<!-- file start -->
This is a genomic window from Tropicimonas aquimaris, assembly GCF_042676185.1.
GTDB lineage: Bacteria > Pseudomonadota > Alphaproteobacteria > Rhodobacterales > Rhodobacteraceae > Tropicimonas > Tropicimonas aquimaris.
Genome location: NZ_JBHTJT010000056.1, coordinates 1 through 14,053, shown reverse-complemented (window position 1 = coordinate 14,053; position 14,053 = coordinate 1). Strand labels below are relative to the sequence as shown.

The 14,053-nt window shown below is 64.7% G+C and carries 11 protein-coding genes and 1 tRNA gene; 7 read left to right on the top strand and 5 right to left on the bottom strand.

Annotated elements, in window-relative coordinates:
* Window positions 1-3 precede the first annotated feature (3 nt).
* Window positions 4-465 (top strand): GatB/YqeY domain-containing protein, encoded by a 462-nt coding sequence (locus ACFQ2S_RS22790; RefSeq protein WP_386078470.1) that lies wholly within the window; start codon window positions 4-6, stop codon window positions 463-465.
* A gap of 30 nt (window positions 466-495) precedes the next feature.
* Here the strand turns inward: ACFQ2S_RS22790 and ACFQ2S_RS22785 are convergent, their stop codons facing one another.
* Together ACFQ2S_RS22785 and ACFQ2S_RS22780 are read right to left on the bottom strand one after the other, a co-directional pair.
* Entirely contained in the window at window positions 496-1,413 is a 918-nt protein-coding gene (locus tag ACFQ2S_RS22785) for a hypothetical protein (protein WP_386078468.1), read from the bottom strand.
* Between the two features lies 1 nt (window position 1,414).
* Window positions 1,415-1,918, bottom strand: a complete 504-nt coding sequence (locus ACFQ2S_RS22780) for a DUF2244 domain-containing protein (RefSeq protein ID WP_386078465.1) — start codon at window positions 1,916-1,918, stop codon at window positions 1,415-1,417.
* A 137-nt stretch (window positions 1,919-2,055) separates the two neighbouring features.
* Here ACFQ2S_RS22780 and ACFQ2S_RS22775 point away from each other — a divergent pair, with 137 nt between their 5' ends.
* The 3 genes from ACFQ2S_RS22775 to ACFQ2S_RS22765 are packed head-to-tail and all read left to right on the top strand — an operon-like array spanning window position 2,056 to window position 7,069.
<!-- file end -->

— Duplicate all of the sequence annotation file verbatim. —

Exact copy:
This is a genomic window from Tropicimonas aquimaris, assembly GCF_042676185.1.
GTDB lineage: Bacteria > Pseudomonadota > Alphaproteobacteria > Rhodobacterales > Rhodobacteraceae > Tropicimonas > Tropicimonas aquimaris.
Genome location: NZ_JBHTJT010000056.1, coordinates 1 through 14,053, shown reverse-complemented (window position 1 = coordinate 14,053; position 14,053 = coordinate 1). Strand labels below are relative to the sequence as shown.

The 14,053-nt window shown below is 64.7% G+C and carries 11 protein-coding genes and 1 tRNA gene; 7 read left to right on the top strand and 5 right to left on the bottom strand.

Annotated elements, in window-relative coordinates:
* Window positions 1-3 precede the first annotated feature (3 nt).
* Window positions 4-465 (top strand): GatB/YqeY domain-containing protein, encoded by a 462-nt coding sequence (locus ACFQ2S_RS22790; RefSeq protein WP_386078470.1) that lies wholly within the window; start codon window positions 4-6, stop codon window positions 463-465.
* A gap of 30 nt (window positions 466-495) precedes the next feature.
* Here the strand turns inward: ACFQ2S_RS22790 and ACFQ2S_RS22785 are convergent, their stop codons facing one another.
* Together ACFQ2S_RS22785 and ACFQ2S_RS22780 are read right to left on the bottom strand one after the other, a co-directional pair.
* Entirely contained in the window at window positions 496-1,413 is a 918-nt protein-coding gene (locus tag ACFQ2S_RS22785) for a hypothetical protein (protein WP_386078468.1), read from the bottom strand.
* Between the two features lies 1 nt (window position 1,414).
* Window positions 1,415-1,918, bottom strand: a complete 504-nt coding sequence (locus ACFQ2S_RS22780) for a DUF2244 domain-containing protein (RefSeq protein ID WP_386078465.1) — start codon at window positions 1,916-1,918, stop codon at window positions 1,415-1,417.
* A 137-nt stretch (window positions 1,919-2,055) separates the two neighbouring features.
* Here ACFQ2S_RS22780 and ACFQ2S_RS22775 point away from each other — a divergent pair, with 137 nt between their 5' ends.
* The 3 genes from ACFQ2S_RS22775 to ACFQ2S_RS22765 are packed head-to-tail and all read left to right on the top strand — an operon-like array spanning window position 2,056 to window position 7,069.